Please email Carol
Stroup with your name, address and contact phone number or call her at 513-575-9435. To
find the flotilla nearest you, please use our Flotilla Finder.
WHAT IS THE COAST GUARD AUXILIARY?
Since its creation by Congress in 1939, the U.S. Coast Guard
Auxiliary has served as the civilian, non-military component
of the Coast Guard. Today, the 33,000 volunteer men and women
of the U.S. Coast Guard Auxiliary are active on the waterways
and classrooms in over 2,000 cities and towns across the nation.
Each year, Auxiliarists (folks just like you) save almost
500 lives, assist some 15,000 boaters in distress, conduct
more than 150,000 courtesy safety examinations of recreational
vessels, and teach over 500,000 students in boating and water
safety courses. The results of these efforts save taxpayers
hundreds of millions of dollars every year.
Auxiliarists must be citizens of the United States or its
territories and be at least 17 years of age.
Be part of the action and help save lives. Since the recreational
boating population in the United States is growing rapidly,
the Coast Guard Auxiliary needs a few good men and women like
you. As an Auxiliarist, you will have the opportunity to select
and participate in one or more of the Auxiliary's major programs.
If you feel strongly about the rewards you can get from serving
your community, the Coast Guard Auxiliary is the right place
for you! Either through on- water operations, the Auxiliary's
public education program, vessel safety check program, radio
watch standing, Coast Guard recruiting programs, marine environmental
protection or Coast Guard administration support.
Increase your skills. The Auxiliary and
the Coast Guard provide specialized training on all aspects
of boating, as well as leadership and administration. Auxiliarists
receive valuable training in seamanship and related skills,
and enjoy the sense of confidence of knowing that they are
better, safer boaters.
Support the Coast Guard. Auxiliarists provide
direct operational and administrative support to many local
Coast Guard units. You can wear the Coast Guard Auxiliary
uniform and become part of Coast Guard Forces. When you qualify
through training, you can take part in search-and-rescue (SAR)
operations, stand radio watch at a Coast Guard station, work
with a marine safety office on pollution matters or work in
a recruiting office.
Service to your community. Auxiliarists
aren't paid with money, but with satisfaction. We furnish
and maintain our own equipment and can choose to participate
at a level tailored to our individual capabilities. We provide
boating safety classes for youth and adults and examine recreational
vessel for safety equipment to ensure that our neighbors will
be safe on the waterways.
Coast Guard Federal Credit Union: As an
Auxiliarist, you qualify to join the Coast Guard Federal Credit
Union. This all the services of a bank, but returns profits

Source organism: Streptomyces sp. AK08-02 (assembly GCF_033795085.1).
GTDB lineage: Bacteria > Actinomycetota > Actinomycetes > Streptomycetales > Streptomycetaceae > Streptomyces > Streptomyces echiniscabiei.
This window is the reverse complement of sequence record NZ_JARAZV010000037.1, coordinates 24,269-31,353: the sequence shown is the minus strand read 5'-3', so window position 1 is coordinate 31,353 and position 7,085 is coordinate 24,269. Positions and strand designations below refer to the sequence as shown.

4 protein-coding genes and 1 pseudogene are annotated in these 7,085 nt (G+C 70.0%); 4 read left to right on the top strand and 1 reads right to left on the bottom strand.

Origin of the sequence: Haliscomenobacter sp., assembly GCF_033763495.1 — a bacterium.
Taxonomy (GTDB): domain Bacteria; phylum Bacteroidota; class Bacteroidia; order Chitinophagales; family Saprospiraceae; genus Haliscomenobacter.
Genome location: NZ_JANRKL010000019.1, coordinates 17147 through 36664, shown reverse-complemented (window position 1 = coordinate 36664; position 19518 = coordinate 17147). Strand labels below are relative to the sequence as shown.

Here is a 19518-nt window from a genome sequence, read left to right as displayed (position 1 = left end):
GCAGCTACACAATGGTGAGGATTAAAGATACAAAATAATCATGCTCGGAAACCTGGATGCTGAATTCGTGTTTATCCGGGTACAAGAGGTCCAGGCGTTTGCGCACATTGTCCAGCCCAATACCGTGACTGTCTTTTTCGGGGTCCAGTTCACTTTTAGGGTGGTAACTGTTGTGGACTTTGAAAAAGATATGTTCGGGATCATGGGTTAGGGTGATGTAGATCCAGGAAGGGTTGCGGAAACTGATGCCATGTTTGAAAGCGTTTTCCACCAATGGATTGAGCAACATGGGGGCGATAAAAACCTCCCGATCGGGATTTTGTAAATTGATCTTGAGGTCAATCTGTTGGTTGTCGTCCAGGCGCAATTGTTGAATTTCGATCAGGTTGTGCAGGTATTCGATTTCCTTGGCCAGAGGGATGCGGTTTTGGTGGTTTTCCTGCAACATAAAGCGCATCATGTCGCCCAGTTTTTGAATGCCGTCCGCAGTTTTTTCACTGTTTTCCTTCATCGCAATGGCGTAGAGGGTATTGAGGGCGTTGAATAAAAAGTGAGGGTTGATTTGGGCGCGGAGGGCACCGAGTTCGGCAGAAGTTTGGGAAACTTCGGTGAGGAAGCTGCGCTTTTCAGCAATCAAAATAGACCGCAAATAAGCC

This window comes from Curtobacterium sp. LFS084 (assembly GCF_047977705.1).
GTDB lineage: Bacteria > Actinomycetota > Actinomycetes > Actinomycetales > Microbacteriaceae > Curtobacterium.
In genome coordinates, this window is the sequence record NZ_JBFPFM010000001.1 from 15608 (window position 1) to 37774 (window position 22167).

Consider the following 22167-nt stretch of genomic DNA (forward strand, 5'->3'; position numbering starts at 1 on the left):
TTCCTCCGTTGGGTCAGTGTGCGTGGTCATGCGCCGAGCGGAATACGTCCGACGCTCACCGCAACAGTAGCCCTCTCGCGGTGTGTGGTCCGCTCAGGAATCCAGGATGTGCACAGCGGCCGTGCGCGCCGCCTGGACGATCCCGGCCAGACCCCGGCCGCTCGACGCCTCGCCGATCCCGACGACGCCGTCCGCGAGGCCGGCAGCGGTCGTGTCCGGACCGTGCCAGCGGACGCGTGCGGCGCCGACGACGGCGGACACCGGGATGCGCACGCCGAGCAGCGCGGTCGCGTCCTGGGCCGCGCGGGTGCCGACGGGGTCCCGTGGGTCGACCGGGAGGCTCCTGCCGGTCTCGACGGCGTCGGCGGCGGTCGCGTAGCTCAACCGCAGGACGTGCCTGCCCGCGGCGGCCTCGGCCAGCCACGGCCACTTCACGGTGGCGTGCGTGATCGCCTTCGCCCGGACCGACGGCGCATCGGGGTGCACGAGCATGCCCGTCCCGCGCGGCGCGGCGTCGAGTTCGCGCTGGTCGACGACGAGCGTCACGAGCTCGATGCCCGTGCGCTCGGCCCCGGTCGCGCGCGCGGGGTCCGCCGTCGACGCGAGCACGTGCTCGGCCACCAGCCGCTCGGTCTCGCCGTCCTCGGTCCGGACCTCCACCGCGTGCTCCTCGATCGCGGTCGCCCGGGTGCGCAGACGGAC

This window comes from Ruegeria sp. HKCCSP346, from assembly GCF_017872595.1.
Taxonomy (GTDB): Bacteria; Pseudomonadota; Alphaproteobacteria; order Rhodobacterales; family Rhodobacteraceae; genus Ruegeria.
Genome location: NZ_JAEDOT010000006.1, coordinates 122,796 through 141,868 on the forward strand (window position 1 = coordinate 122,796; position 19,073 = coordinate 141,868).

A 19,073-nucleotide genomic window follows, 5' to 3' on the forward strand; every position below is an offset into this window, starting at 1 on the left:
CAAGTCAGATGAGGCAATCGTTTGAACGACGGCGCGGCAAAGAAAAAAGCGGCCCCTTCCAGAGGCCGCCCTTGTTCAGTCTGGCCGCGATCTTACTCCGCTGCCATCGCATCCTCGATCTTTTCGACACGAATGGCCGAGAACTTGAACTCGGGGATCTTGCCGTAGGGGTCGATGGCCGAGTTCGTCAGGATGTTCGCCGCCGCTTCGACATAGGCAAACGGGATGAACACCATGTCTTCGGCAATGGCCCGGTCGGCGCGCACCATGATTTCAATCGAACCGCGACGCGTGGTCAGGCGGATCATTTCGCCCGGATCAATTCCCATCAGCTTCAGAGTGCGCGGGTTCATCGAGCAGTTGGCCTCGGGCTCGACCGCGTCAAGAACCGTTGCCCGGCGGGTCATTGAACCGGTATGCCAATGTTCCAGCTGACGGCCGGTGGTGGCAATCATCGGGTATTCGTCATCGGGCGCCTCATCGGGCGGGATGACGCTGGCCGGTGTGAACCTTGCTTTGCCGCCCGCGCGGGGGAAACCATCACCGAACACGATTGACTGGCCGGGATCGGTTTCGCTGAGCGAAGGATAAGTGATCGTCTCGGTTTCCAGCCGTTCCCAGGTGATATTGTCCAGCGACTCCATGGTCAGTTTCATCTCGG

to the members instead of stockholders. From savings and checking
accounts to home equity lines of credit, the credit union
has a lot to offer.
Coast Guard Mutual Assistance Fund: This
program provides an emergency fund that can provide fast financial
relief when a member faces an unexpected or "impossible"
financial burden that would cause personal hardship if no
assistance were provided. Auxiliarists may apply for such
a loan and are considered as "Sponsor Members" under
the program. If approved, the emergency loan is interest free.
Coast Guard Work-Life Programs: Auxiliarists
can take advantage of certain Coast Guard Work-Life Programs
such as Family, Wellness, Dependent Resources, Employee Assistance
and Relocation Assistance.
Insurance: A variety of insurance programs
benefit the Auxiliarist operating under Coast Guard orders.
This includes medical, hospitalization, disability and death
benefits should an accident occur in the performance of your
duty. If your boat, aircraft or other authorized Auxiliary
facility is damaged or destroyed while legitimately engaged
in Auxiliary operations, coverage for repairs or replacement
would be provided. Government liability coverage protects
the Auxiliarist from third party claims made as a result of
actions that occur when the Auxiliarist is performing authorized
missions and has been properly assigned to duty.
Exchange Privileges: Auxiliarists in uniform,
with proper identification, can purchase anything sold in
the Coast Guard Exchange Stores except liquor and cigarettes.
Dependents may accompany Auxiliarists to the Exchange, but
may not make individual purchases. Members of the Auxiliary
are also welcome at Department of Defense Exchanges, but only
uniform items or accessories may be purchased.
Publications: Members receive the Auxiliary
National publication, The Navigator, their own District publication,
and other bulletins to keep abreast of Coast Guard, Auxiliary
and general boating information.
Uniforms and Awards: The pride of wearing
the Auxiliary uniform is amplified by awards and advancement,
with ample opportunities to receive recognition by completing
Auxiliary training courses and participating in programs authorized
by your flotilla leadership.
Tax Deductions: Uniforms, their cleaning
and maintenance, and reasonable out of pocket expenses incurred
in the performance of your duties are "considered"
contributions for tax purposes. The foregoing is not intended
to be advice on deductibility. Your should consult your professional
Fellowship: One of the Auxiliary's trademarks
is good old-fashioned hospitality. Friends, neighbors and
interested members of the public are always welcome to attend
one of our flotilla meetings. In addition, you will find a
special camaraderie among Auxiliarists that is hard to beat.
Along with our missions we find time to relax and have fun
at Auxiliary outings, training sessions, safety patrols, vessel
safety checks, classes and conferences. Auxiliarists form
lasting, meaningful friendships.